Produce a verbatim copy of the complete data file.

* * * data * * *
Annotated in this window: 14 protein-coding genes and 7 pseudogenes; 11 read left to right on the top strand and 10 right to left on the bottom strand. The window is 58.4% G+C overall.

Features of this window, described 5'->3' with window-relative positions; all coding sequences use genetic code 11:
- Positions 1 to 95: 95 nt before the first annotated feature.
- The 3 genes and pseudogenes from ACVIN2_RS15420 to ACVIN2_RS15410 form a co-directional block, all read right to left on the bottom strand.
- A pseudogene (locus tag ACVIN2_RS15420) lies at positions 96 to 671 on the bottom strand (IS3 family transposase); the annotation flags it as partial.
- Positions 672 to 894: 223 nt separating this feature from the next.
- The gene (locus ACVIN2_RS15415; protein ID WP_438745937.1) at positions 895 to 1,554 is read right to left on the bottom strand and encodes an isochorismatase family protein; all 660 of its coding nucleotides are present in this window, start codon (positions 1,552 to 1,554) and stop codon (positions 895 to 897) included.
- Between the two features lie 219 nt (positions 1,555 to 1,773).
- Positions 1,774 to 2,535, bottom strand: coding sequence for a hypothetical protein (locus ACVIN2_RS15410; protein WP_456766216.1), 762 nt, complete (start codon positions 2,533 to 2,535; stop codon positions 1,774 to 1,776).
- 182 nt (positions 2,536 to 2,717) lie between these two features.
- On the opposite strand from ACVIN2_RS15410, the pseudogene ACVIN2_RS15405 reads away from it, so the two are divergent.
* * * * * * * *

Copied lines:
Annotated in this window: 14 protein-coding genes and 7 pseudogenes; 11 read left to right on the top strand and 10 right to left on the bottom strand. The window is 58.4% G+C overall.

Features of this window, described 5'->3' with window-relative positions; all coding sequences use genetic code 11:
- Positions 1 to 95: 95 nt before the first annotated feature.
- The 3 genes and pseudogenes from ACVIN2_RS15420 to ACVIN2_RS15410 form a co-directional block, all read right to left on the bottom strand.
- A pseudogene (locus tag ACVIN2_RS15420) lies at positions 96 to 671 on the bottom strand (IS3 family transposase); the annotation flags it as partial.
- Positions 672 to 894: 223 nt separating this feature from the next.
- The gene (locus ACVIN2_RS15415; protein ID WP_438745937.1) at positions 895 to 1,554 is read right to left on the bottom strand and encodes an isochorismatase family protein; all 660 of its coding nucleotides are present in this window, start codon (positions 1,552 to 1,554) and stop codon (positions 895 to 897) included.
- Between the two features lie 219 nt (positions 1,555 to 1,773).
- Positions 1,774 to 2,535, bottom strand: coding sequence for a hypothetical protein (locus ACVIN2_RS15410; protein WP_456766216.1), 762 nt, complete (start codon positions 2,533 to 2,535; stop codon positions 1,774 to 1,776).
- 182 nt (positions 2,536 to 2,717) lie between these two features.
- On the opposite strand from ACVIN2_RS15410, the pseudogene ACVIN2_RS15405 reads away from it, so the two are divergent.